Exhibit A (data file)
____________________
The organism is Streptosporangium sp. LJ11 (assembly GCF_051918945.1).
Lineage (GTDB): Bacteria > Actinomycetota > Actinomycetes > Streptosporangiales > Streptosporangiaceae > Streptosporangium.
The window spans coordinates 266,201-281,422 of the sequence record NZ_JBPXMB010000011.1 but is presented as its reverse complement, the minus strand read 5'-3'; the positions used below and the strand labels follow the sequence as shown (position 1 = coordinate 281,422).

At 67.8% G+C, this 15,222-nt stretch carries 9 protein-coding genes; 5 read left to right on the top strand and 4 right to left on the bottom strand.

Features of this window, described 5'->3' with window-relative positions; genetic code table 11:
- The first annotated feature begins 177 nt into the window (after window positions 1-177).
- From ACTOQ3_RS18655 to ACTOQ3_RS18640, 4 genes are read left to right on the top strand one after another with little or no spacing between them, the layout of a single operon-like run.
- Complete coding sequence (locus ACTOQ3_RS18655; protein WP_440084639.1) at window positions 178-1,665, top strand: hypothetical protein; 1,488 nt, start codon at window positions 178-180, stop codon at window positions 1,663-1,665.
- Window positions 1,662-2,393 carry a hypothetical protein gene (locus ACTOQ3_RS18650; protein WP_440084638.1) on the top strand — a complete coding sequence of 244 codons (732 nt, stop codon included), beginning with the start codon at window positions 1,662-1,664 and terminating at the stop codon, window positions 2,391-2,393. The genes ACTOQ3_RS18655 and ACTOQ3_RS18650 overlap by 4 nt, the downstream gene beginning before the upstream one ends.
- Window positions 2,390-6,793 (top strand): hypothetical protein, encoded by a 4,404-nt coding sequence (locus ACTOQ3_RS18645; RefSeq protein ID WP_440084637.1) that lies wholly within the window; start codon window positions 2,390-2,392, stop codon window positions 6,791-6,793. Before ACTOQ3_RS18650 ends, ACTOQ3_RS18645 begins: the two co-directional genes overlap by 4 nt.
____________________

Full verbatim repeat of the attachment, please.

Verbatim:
The organism is Streptosporangium sp. LJ11 (assembly GCF_051918945.1).
Lineage (GTDB): Bacteria > Actinomycetota > Actinomycetes > Streptosporangiales > Streptosporangiaceae > Streptosporangium.
The window spans coordinates 266,201-281,422 of the sequence record NZ_JBPXMB010000011.1 but is presented as its reverse complement, the minus strand read 5'-3'; the positions used below and the strand labels follow the sequence as shown (position 1 = coordinate 281,422).

At 67.8% G+C, this 15,222-nt stretch carries 9 protein-coding genes; 5 read left to right on the top strand and 4 right to left on the bottom strand.

Features of this window, described 5'->3' with window-relative positions; genetic code table 11:
- The first annotated feature begins 177 nt into the window (after window positions 1-177).
- From ACTOQ3_RS18655 to ACTOQ3_RS18640, 4 genes are read left to right on the top strand one after another with little or no spacing between them, the layout of a single operon-like run.
- Complete coding sequence (locus ACTOQ3_RS18655; protein WP_440084639.1) at window positions 178-1,665, top strand: hypothetical protein; 1,488 nt, start codon at window positions 178-180, stop codon at window positions 1,663-1,665.
- Window positions 1,662-2,393 carry a hypothetical protein gene (locus ACTOQ3_RS18650; protein WP_440084638.1) on the top strand — a complete coding sequence of 244 codons (732 nt, stop codon included), beginning with the start codon at window positions 1,662-1,664 and terminating at the stop codon, window positions 2,391-2,393. The genes ACTOQ3_RS18655 and ACTOQ3_RS18650 overlap by 4 nt, the downstream gene beginning before the upstream one ends.
- Window positions 2,390-6,793 (top strand): hypothetical protein, encoded by a 4,404-nt coding sequence (locus ACTOQ3_RS18645; RefSeq protein ID WP_440084637.1) that lies wholly within the window; start codon window positions 2,390-2,392, stop codon window positions 6,791-6,793. Before ACTOQ3_RS18650 ends, ACTOQ3_RS18645 begins: the two co-directional genes overlap by 4 nt.